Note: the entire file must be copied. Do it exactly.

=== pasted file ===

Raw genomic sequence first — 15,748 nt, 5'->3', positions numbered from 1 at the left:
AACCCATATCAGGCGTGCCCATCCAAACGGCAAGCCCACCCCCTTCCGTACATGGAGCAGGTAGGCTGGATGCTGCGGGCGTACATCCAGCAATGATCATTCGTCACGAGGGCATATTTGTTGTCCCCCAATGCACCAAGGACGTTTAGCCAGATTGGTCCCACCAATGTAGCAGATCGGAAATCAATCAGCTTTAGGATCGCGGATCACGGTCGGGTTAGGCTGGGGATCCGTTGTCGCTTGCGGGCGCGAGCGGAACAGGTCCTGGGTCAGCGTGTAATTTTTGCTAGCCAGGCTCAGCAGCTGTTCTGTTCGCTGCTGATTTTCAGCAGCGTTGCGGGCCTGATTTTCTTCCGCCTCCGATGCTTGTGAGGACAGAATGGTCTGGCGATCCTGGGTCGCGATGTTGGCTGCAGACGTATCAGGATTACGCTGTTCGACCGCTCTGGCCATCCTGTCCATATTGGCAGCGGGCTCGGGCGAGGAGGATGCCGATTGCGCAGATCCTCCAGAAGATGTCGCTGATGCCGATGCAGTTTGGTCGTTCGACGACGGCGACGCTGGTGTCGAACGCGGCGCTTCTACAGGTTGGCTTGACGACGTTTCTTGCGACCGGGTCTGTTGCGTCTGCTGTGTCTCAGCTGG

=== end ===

Raw genomic sequence first — 15,748 nt, 5'->3', positions numbered from 1 at the left:
AACCCATATCAGGCGTGCCCATCCAAACGGCAAGCCCACCCCCTTCCGTACATGGAGCAGGTAGGCTGGATGCTGCGGGCGTACATCCAGCAATGATCATTCGTCACGAGGGCATATTTGTTGTCCCCCAATGCACCAAGGACGTTTAGCCAGATTGGTCCCACCAATGTAGCAGATCGGAAATCAATCAGCTTTAGGATCGCGGATCACGGTCGGGTTAGGCTGGGGATCCGTTGTCGCTTGCGGGCGCGAGCGGAACAGGTCCTGGGTCAGCGTGTAATTTTTGCTAGCCAGGCTCAGCAGCTGTTCTGTTCGCTGCTGATTTTCAGCAGCGTTGCGGGCCTGATTTTCTTCCGCCTCCGATGCTTGTGAGGACAGAATGGTCTGGCGATCCTGGGTCGCGATGTTGGCTGCAGACGTATCAGGATTACGCTGTTCGACCGCTCTGGCCATCCTGTCCATATTGGCAGCGGGCTCGGGCGAGGAGGATGCCGATTGCGCAGATCCTCCAGAAGATGTCGCTGATGCCGATGCAGTTTGGTCGTTCGACGACGGCGACGCTGGTGTCGAACGCGGCGCTTCTACAGGTTGGCTTGACGACGTTTCTTGCGACCGGGTCTGTTGCGTCTGCTGTGTCTCAGCTGG